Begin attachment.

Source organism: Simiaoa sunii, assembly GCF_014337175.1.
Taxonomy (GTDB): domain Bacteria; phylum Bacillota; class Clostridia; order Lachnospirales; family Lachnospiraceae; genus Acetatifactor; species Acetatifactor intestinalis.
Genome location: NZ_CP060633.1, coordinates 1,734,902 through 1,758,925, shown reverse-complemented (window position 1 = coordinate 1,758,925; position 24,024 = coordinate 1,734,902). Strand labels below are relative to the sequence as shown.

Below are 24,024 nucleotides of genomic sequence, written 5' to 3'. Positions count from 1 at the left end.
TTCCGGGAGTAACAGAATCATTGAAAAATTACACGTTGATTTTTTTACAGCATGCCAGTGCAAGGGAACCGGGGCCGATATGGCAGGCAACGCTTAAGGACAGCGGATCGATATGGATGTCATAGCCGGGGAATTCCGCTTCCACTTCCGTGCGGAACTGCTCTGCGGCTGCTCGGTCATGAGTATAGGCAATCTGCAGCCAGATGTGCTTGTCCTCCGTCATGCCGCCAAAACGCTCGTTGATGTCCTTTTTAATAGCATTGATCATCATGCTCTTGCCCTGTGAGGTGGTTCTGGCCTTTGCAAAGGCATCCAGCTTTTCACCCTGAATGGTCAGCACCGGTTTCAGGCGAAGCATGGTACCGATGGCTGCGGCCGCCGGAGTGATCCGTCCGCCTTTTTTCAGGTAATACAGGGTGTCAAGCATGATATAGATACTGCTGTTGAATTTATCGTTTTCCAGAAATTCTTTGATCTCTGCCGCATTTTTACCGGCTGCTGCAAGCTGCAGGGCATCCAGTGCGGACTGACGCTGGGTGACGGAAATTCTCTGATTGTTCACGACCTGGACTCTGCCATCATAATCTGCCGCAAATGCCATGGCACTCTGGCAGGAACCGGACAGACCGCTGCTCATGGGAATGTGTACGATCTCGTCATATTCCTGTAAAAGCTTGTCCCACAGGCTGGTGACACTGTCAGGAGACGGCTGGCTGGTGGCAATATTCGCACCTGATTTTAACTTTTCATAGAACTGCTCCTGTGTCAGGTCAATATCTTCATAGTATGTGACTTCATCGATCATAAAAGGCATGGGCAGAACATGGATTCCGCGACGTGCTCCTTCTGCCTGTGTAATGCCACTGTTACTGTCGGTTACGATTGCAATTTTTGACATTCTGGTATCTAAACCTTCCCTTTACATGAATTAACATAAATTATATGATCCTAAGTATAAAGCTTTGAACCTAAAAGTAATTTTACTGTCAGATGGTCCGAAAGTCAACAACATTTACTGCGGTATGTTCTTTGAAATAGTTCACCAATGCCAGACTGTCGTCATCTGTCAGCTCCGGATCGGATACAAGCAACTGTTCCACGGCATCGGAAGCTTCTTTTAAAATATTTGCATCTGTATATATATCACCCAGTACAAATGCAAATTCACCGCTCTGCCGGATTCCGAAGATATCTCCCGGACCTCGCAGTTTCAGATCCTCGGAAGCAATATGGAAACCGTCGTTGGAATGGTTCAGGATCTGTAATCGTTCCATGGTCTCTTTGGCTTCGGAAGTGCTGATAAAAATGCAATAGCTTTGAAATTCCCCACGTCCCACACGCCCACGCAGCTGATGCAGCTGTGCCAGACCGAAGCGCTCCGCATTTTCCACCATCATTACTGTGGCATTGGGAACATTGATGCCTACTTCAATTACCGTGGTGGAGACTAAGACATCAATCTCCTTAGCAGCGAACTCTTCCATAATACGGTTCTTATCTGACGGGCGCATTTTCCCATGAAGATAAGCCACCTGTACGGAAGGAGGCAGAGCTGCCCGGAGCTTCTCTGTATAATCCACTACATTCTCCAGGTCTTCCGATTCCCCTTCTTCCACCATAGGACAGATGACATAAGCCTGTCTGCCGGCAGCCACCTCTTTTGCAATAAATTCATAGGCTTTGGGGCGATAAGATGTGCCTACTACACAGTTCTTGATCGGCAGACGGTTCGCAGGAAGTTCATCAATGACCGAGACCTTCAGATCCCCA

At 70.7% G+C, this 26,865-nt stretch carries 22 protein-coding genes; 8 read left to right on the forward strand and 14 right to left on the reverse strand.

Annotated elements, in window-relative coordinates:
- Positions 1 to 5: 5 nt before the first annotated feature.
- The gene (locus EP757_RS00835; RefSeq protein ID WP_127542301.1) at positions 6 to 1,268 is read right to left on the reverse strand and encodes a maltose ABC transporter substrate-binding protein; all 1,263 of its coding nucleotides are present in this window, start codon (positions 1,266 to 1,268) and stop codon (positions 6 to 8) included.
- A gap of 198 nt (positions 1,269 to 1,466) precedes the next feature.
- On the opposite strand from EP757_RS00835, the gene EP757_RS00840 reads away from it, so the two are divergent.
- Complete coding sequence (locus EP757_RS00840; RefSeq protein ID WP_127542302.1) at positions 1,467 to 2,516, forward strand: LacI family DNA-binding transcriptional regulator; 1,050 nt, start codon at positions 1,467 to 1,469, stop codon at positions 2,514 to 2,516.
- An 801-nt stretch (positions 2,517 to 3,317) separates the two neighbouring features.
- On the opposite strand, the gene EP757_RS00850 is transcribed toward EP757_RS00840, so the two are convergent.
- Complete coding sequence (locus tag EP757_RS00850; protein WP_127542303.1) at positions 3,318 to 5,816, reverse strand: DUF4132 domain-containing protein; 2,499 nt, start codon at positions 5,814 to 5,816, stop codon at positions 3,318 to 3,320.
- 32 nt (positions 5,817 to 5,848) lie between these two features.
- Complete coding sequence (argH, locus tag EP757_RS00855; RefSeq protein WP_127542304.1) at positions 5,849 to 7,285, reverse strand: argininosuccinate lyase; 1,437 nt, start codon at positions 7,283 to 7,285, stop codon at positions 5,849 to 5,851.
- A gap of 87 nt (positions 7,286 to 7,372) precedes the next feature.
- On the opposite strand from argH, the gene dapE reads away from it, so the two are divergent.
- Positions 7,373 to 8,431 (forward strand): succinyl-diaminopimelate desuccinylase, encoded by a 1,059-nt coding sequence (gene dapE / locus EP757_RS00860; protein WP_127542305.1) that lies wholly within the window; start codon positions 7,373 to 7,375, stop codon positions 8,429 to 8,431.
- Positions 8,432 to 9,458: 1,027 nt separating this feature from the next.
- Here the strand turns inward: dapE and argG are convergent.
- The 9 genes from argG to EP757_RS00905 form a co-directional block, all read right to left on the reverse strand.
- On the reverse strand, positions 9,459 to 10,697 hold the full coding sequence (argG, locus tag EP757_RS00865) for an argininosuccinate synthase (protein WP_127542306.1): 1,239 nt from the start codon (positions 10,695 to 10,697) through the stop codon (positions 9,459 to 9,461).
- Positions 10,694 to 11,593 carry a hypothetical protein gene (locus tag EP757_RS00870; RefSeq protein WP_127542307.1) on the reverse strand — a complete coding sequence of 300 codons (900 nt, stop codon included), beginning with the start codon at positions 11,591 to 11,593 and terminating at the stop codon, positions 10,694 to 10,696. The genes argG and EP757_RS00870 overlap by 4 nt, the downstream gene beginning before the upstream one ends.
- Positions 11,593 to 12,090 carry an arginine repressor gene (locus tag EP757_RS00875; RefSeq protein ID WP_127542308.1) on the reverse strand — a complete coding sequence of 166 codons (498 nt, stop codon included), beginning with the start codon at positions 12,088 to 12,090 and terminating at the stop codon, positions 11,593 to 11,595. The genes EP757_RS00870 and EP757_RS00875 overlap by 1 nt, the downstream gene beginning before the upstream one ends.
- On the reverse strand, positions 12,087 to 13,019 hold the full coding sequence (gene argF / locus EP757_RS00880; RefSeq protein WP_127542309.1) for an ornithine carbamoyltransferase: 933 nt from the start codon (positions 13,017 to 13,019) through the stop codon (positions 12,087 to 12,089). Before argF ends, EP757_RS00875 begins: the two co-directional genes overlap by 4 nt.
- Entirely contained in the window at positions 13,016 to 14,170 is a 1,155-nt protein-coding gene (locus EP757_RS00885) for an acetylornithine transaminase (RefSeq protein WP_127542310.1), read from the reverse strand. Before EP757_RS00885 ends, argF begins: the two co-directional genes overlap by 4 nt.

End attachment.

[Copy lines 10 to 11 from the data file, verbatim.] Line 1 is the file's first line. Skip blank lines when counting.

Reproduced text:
- A gap of 198 nt (positions 1,269 to 1,466) precedes the next feature.
- On the opposite strand from EP757_RS00835, the gene EP757_RS00840 reads away from it, so the two are divergent.